I recently celebrated another birthday. As we grow older there is a tendency to reflect on our lives. Sometimes I wonder what difference I am making for the kingdom of God. In my counseling practice and pastoral ministry at my home church I am in a position of authority and constantly pouring out and pouring into people. After awhile I begin to feel emotionally exhausted and wonder if what I am doing really has any significance. Every year I choose a different devotional to work through in addition to "Our Daily Bread." This year I am working through "Dare To Journey" which is a collection of meditations written by Henri Nouwen. One of his most recent meditations was entitled, "The Call of the Small." The focus of the meditation pointed to the fact that many small acts make us into the people we are becoming. Many of us, myself included can get caught up into thinking that only great acts of sacrifice or things that are recognized and held up for all to see are more important. However, Nouwen pointed out that, "Sometimes we are called to do great acts of kindness or make great sacrifices. But this is seldom normal. Usually we have the opportunity for many small acts of love and service and are called to make many small sacrifices." He goes on to state that there is power in these small acts towards others. He calls it the "mystery of small acts of faith." In Matthew 8:5-13, it was the small act of faith of a Centurion that yielded great reward. The Centurion came to Jesus seeking His help in healing his servant who was paralyzed at home and greatly suffering. Jesus offers to come to the Centurion's home. However, the Centurion in humility believes that Jesus can heal his servant and doesn't need anything more but Jesus' word. Jesus goes on to point to the Centurion as an example of great faith and subsequently pronounces the servant healed. Here was a man in a position of power, most likely despised by many because he was a Roman soldier. Yet, he made no public display about his position but humbly in a small act of faith trusted that Jesus would do what He asked. It appears that Jesus was trying to impress upon me the same truth, that the small acts of faith that He sends me to do carry as much power or in some cases even more power than truths that I can declare from the pulpit. Nouwen goes on to state, "Some acts of faith produce unexpected results, others are more predictable, and some, downright disappointing. But all--and herein lies the mystery--weave a pattern for our being, thinking, responding, and acting. This pattern thus becomes an expression of our truer self. It makes us what we want to be." In essence Nouwen is helping us to understand that the big acts of faith that are applauded by many are not in and of themselves wrong but rather can feed into our ego and a false sense of self. When we operate in the ordinary of everyday life, we demonstrate who we really are without hiding behind a mask of seeking to impress others. We also need to be aware of small acts of faith that we receive from others. It is God's way of loving us back. For example, I have come to befriend an elderly gentleman that bags groceries in the supermarket where I regularly shop. I can't quite remember what initiated the conversation between us. Perhaps I was wearing jewelry or a shirt or maybe my key chain which says "I Love Jesus" indicating that I was a Christ follower. Regardless, this gentleman took note and began speaking to me. Last summer God arranged a "holy encounter" wherein my husband and I ran into this gentleman and his wife at our favorite ice cream stand in Connecticut. From that point forward I always look for him whenever I am in the grocery store. Every time he sees me, he makes it a point to encourage me by saying, "Just remember Jesus loves you." Sometimes he will also express his desire and excitement for Jesus to return soon. I have come to accept this gentleman's words as a small act of faith that God is speaking into my heart. As a result, it has motivated me to increase my awareness and sensitivity to God speaking to me in small ways as well as working through me to bless others. I close with this encouragement from Jesus in the gospel of Matthew, "You are the salt of the earth....You are the light of the world....Let your light shine before others, that they may see your good deeds and glorify Your Father in heaven." (Matthew 5:13a,14,16) Don't overlook the little things and miss the opportunity to bring glory to God!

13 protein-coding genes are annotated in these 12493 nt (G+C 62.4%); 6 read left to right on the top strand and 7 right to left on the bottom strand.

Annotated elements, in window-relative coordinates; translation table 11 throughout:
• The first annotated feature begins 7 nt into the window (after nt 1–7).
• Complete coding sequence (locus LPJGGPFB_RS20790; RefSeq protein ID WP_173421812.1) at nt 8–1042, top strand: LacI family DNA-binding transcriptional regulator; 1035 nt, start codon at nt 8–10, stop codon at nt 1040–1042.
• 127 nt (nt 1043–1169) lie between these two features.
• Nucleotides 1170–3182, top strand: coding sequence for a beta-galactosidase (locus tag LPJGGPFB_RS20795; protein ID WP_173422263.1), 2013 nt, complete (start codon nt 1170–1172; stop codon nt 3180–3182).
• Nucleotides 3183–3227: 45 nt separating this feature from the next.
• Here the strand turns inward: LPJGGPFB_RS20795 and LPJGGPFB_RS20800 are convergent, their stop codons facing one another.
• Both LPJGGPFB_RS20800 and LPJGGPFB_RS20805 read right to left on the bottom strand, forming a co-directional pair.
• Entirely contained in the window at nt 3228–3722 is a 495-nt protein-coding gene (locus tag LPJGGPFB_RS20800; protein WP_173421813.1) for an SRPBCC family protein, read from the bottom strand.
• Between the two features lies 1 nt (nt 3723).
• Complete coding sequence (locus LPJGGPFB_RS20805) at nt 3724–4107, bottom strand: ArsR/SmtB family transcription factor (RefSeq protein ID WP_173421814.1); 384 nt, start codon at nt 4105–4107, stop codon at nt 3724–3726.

Because of Jesus,